• How can and should companies enrich their strategic thinking, to increase the longevity and added value of their businesses?
  • Concretely, what are the main steps of analysis that allow facing this challenge: scenario-based analysis with physical flows?

What advantages can companies obtain from this analysis?

1. The limits of current corporate strategy

Observation: an increasingly uncertain world, with major and systemic environmental risks 

During the last century, the use of increasingly abundant and cheaper energy allowed humanity to make a huge leap forward in terms of production, and then economic and social developments. By way of example:

  • Extreme poverty[3] in the world has decreased by 15% in less than 40 years: from 18% in 1981 to 3% in 2017.
  • Life expectancy at birth in the world has increased from 59 years in 1970 to 72 in 2017 [4]
  • The world’s population increased four-fold between 1920 and 2020 and, at the same time, world GNP per capita increased almost six-fold[5].

However, this socioeconomic growth has also entailed:

  • Massive growth in the consumption of non-renewable resources (e.g., fossil fuels, metals, non-metallic minerals, soils) and the overconsumption of renewable resources beyond their capacity for renewal (e.g., fish, freshwater, forests).
  • The massive increase of pollutant emissions and the generation of various wastes, the by-products of our economic activities (e.g., greenhouse gases, nitrogen pollution, fine particles, plastic waste; pesticides, etc.).

Today, 5 planetary boundaries have already been exceeded or are about to be[6] :

  • Climate change
  • The loss of biodiversity
  • Changing land-use
  • The disruption of the nitrogen cycle
  • The disruption of the phosphorous cycle.

The impacts of overstepping these thresholds, although well documented, remain far from being taken into account by political and economic decision-makers, as they consider that they have no relation with the future of the systems for which they are responsible.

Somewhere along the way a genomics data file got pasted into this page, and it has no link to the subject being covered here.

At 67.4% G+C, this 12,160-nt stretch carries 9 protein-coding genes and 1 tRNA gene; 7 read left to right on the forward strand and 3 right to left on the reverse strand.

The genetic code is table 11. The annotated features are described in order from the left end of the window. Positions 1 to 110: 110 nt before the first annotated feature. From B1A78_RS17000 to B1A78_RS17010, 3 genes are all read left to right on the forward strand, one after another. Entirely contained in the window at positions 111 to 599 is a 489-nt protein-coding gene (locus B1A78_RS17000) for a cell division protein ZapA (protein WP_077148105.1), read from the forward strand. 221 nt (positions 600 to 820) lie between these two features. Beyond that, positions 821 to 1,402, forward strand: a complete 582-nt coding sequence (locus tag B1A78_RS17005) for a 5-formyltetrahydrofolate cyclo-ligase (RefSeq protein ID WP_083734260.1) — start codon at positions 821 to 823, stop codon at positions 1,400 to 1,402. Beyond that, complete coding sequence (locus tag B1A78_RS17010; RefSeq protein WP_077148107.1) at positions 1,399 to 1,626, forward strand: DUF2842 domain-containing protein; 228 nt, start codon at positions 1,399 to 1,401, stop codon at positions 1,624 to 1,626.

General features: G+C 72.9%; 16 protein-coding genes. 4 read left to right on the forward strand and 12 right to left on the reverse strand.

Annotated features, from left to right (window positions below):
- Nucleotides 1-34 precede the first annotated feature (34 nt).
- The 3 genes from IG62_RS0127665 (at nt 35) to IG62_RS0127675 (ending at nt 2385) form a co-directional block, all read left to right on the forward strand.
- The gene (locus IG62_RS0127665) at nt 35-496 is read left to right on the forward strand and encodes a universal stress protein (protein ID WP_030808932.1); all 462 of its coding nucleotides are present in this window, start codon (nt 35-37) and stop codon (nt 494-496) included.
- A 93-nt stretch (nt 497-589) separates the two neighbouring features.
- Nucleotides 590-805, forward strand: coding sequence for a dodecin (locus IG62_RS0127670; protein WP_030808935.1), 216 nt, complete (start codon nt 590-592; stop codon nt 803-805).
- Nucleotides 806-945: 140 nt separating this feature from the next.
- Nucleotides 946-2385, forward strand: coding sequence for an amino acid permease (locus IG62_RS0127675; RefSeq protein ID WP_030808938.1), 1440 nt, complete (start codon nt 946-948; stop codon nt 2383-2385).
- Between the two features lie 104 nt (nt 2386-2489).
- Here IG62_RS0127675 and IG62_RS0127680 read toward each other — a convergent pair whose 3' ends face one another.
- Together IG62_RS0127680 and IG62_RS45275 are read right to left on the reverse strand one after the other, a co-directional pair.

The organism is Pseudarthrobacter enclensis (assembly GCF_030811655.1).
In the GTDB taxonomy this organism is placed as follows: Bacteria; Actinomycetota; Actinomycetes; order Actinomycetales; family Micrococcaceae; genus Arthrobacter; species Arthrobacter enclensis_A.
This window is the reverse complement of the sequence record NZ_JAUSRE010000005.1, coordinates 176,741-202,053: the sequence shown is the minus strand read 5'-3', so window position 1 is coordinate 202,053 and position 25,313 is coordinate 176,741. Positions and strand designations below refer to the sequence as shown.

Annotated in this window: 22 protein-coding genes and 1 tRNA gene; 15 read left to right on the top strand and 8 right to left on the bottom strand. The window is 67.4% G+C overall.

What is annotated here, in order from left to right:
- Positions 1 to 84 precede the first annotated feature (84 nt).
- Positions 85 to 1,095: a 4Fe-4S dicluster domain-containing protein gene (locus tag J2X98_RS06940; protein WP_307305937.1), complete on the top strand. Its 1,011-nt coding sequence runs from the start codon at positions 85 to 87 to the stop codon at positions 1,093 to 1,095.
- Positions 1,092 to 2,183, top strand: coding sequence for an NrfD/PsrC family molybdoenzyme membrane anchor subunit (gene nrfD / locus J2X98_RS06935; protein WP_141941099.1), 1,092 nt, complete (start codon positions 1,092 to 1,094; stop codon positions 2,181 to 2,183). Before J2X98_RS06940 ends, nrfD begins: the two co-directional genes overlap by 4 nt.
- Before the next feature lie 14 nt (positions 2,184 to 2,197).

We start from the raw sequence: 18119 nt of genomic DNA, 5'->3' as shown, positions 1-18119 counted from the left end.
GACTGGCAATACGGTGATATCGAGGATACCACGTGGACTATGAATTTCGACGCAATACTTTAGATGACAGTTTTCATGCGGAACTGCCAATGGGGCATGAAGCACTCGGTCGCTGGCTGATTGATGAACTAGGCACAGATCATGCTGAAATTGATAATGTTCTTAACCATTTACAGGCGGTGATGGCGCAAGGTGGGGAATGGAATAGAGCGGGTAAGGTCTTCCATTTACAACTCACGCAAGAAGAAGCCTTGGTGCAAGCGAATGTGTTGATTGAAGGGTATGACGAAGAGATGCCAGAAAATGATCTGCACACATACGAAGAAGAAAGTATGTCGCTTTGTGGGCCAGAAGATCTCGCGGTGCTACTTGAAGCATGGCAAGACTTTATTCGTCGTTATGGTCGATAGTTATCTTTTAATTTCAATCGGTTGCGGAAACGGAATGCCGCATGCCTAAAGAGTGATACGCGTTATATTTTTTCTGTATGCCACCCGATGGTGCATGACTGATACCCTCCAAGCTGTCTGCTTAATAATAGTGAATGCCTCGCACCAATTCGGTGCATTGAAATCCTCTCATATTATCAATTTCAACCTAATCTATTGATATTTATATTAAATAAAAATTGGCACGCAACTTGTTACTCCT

Figure 1 : Stockholm Resilience Center, d’après W. Steffen & al., Planetary boundaries: Guiding human development on a changing planet, Science, 2015

Climate change is one symptom among others of going beyond planetary limits. It seriously jeopardises human beings and societies, and calls into question our model of short- and long-term socioeconomic development. That is why it will be the central theme of this publication.

We are now going to have to change our activities and models of generating value, to make them consistent with planetary boundaries, while preserving as much as possible the gains achieved. This entails ensuring optimisation under a new type of constraint, since up to now corporate strategy has pursued optimisation without global constraints!

On the macro-economic level, we dealt with the problem of reconciling economic growth as we know it at present with compliance with our climatic commitments in the publication “Decoupling and green growth*"[7].

What is the impact on the level of companies?

What are the impacts for companies?

Pursuing the trends of recent decades is no longer physically feasible. In this context, it is hazardous to base long-term strategic decisions on an approach based on induction, generally called “Business as Usual”, without taking physical constraints into account.

In comparison to the COVID-19 epidemic we are currently experiencing, the risks linked to climate change can in part be predicted (for example, those linked to rising sea levels, cracks in buildings or severe droughts), but others are difficult to foresee in time with precision and may take us by surprise (e.g., political upheavals linked to food crises). Whatever the case, it has become necessary to incorporate them in the strategic thinking of companies. 

Climate change leads to two major risks that weigh on our systems: physical risks and transition risks.

Physical risks are linked to the impacts of climate change as such, and are dependent on our adaptive capacity. Climate change is occurring more clearly with the increased frequency and severity of extreme meteorological events, such as floods, heatwaves and droughts that can disrupt supply chains and damage company assets and infrastructures. In addition to extreme events, chronic climatic modifications will durably affect the conditions and habitability of certain geographical regions, due to increases in the average temperature, variations of rainfall, etc. It will also result in social and political consequences that are impossible to model, but which cannot be neglected. 

In October 2018, the low water levels of the River Rhine were so low that river traffic on Europe’s busiest waterway had to be stopped. This had a major impact on German industry. For example, chemical industry heavyweight, BASF, had to interrupt the production of one of its factories, with an estimated loss for the company of €250 M.[8]